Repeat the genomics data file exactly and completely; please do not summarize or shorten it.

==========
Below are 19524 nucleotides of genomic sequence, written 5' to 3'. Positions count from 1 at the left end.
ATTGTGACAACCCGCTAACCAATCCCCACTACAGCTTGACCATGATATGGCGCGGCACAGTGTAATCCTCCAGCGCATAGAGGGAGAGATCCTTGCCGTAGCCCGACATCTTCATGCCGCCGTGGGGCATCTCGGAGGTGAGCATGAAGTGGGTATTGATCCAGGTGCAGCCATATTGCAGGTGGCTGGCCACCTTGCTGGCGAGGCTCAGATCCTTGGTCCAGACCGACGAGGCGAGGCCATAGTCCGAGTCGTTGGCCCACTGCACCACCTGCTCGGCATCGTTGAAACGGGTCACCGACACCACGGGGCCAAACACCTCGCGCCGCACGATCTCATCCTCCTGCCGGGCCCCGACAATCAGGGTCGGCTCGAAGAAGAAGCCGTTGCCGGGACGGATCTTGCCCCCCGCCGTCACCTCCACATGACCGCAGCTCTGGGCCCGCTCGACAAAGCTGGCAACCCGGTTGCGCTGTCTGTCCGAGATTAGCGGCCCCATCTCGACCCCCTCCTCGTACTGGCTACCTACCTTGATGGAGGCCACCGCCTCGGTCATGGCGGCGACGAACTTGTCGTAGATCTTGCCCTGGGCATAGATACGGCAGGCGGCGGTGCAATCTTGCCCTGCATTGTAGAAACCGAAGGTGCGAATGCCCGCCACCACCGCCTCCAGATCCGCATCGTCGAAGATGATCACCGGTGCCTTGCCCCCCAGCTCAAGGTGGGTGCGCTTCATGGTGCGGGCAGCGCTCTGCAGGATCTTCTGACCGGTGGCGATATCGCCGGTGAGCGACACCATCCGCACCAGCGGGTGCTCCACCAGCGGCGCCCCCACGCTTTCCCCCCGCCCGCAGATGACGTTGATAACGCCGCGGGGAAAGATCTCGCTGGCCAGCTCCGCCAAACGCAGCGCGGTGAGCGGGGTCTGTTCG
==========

Below are 19524 nucleotides of genomic sequence, written 5' to 3'. Positions count from 1 at the left end.
ATTGTGACAACCCGCTAACCAATCCCCACTACAGCTTGACCATGATATGGCGCGGCACAGTGTAATCCTCCAGCGCATAGAGGGAGAGATCCTTGCCGTAGCCCGACATCTTCATGCCGCCGTGGGGCATCTCGGAGGTGAGCATGAAGTGGGTATTGATCCAGGTGCAGCCATATTGCAGGTGGCTGGCCACCTTGCTGGCGAGGCTCAGATCCTTGGTCCAGACCGACGAGGCGAGGCCATAGTCCGAGTCGTTGGCCCACTGCACCACCTGCTCGGCATCGTTGAAACGGGTCACCGACACCACGGGGCCAAACACCTCGCGCCGCACGATCTCATCCTCCTGCCGGGCCCCGACAATCAGGGTCGGCTCGAAGAAGAAGCCGTTGCCGGGACGGATCTTGCCCCCCGCCGTCACCTCCACATGACCGCAGCTCTGGGCCCGCTCGACAAAGCTGGCAACCCGGTTGCGCTGTCTGTCCGAGATTAGCGGCCCCATCTCGACCCCCTCCTCGTACTGGCTACCTACCTTGATGGAGGCCACCGCCTCGGTCATGGCGGCGACGAACTTGTCGTAGATCTTGCCCTGGGCATAGATACGGCAGGCGGCGGTGCAATCTTGCCCTGCATTGTAGAAACCGAAGGTGCGAATGCCCGCCACCACCGCCTCCAGATCCGCATCGTCGAAGATGATCACCGGTGCCTTGCCCCCCAGCTCAAGGTGGGTGCGCTTCATGGTGCGGGCAGCGCTCTGCAGGATCTTCTGACCGGTGGCGATATCGCCGGTGAGCGACACCATCCGCACCAGCGGGTGCTCCACCAGCGGCGCCCCCACGCTTTCCCCCCGCCCGCAGATGACGTTGATAACGCCGCGGGGAAAGATCTCGCTGGCCAGCTCCGCCAAACGCAGCGCGGTGAGCGGGGTCTGTTCG